An Act Providing For the Modernization, Standardization and Regulation of the Procurement Activities of the Government and For Other Purposes RA 9184, better known as the Government Procurement Reform Act (GPRA), was signed into law on July 22, 2002. GPRA was enacted primarily to eliminate all forms of corrupt practices in the government procurement system and likewise seek efficient utilization of the government’s resources.
An Act Providing For the Modernization, Standardization and Regulation of the Procurement Activities of the Government and For Other Purposes
RA 9184, better known as the Government Procurement Reform Act (GPRA), was signed into law on July 22, 2002. GPRA was enacted primarily to eliminate all forms of corrupt practices in the government procurement system and likewise seek efficient utilization of the government’s resources. The GPRA is governed by five (5) core principles, To promote: (1) transparency in the procurement process; (2) competitiveness by extending equal opportunities thereby allowing eligible private contracting parties to participate in public bidding; (3) streamlined procurement process that will uniformly apply to all government procurements; (4) system of accountability; and, (5) public monitoring of the procurement processes and implementation.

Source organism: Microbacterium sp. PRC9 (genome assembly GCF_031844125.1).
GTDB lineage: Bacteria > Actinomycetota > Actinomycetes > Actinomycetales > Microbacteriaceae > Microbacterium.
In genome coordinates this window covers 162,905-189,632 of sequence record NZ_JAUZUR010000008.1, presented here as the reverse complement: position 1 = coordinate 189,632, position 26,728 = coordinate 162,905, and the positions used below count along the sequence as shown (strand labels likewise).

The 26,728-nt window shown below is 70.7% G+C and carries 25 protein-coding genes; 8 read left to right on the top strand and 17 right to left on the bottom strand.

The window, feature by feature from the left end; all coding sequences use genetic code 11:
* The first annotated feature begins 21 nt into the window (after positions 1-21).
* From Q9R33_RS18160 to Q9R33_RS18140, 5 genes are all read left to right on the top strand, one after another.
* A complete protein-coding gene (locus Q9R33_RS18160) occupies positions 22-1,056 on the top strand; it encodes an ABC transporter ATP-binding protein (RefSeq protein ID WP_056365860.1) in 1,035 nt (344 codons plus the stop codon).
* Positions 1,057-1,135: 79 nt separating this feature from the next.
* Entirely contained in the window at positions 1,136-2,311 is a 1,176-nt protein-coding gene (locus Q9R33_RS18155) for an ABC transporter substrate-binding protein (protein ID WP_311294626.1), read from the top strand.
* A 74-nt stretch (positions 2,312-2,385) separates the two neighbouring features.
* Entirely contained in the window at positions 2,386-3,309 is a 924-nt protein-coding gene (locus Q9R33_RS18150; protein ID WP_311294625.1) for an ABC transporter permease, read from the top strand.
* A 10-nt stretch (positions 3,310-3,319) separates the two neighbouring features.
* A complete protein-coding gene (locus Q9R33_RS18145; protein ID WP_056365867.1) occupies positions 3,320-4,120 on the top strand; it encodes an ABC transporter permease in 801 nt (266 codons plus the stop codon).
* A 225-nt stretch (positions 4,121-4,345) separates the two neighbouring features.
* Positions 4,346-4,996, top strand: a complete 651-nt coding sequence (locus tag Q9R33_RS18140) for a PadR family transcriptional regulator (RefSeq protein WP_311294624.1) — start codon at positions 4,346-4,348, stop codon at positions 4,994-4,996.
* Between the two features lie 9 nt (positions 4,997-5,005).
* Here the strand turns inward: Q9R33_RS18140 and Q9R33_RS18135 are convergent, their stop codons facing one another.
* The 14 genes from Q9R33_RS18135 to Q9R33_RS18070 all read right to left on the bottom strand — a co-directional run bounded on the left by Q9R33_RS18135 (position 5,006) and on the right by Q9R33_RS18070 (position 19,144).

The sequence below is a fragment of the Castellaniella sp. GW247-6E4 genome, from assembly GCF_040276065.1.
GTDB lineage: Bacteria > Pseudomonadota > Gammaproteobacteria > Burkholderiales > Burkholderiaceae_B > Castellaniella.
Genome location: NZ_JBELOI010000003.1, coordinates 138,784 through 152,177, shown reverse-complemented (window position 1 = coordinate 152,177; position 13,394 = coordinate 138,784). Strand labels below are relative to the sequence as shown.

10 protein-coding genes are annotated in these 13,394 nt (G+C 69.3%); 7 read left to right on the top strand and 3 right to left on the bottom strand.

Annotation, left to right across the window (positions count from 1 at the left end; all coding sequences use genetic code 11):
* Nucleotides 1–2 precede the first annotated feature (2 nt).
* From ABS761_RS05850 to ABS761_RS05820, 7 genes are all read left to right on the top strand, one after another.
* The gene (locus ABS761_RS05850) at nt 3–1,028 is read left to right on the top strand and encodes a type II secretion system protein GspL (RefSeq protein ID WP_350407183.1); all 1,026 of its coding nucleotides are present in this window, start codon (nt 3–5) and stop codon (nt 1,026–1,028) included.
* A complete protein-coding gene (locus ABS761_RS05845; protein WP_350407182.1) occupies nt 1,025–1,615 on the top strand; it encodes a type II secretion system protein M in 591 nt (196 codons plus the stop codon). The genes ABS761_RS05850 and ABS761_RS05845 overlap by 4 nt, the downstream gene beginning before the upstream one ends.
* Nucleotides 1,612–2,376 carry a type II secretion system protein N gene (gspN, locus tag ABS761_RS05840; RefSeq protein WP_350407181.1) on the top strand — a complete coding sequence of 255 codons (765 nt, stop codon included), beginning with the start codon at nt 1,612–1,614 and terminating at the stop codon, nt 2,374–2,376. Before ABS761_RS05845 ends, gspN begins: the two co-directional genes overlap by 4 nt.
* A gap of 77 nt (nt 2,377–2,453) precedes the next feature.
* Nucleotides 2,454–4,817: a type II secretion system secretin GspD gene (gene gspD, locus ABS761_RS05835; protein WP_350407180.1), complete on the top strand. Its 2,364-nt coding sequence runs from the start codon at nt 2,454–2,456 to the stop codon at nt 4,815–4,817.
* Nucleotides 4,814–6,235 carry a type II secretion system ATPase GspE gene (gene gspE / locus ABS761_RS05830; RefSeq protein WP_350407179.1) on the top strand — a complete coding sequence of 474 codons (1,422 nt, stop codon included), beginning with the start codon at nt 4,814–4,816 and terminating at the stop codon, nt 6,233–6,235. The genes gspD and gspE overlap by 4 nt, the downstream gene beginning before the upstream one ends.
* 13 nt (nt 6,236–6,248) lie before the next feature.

Despite GPRA’s renowned commitment to improve the government’s procurement process, there are still alleged irregularities threatening its credibility. As such, several bills were filed in both Houses of the 16th Congress to address these specific issues. Five of the eight bills filed in both chambers of Congress sought to amend the coverage of the GPRA which included the procurement of infrastructure projects, goods and services by all branches of government, and treaties or international or executive agreements signed into by the Philippine government.
Similar provisions in SB 782 and HB 148 filed by Sen. Jinggoy Estrada and Rep. Francis Abaya respectively, aimed to clarify that the GPRA applies to all government procurement processes except treaties or international or executive agreements not yet ratified by the Senate.
As controversies such as the National Broadband Network (NBN) – ZTE deal and the Cyber Education Projects (CEPs) that challenged the credibility of the GPRA, both Sen. Escudero (SB 433) and Sen. Estrada (SB 1069) filed bills to prevent similar anomalous transactions. Both measures sought to clarify that procurement of goods, services, and infrastructure projects funded by foreign loans classified as Official Development Assistance (ODA) would also be covered by the rules and processes of the GPRA.
Sen. Trillanes also filed SB 478 to prevent a similar incident such as the fertilizer fund scam that occurred in the past administration. The measure aimed to include private institutions, nongovernment organizations, peoples' organizations and other private entities which are recipients of government funds in the GPRA.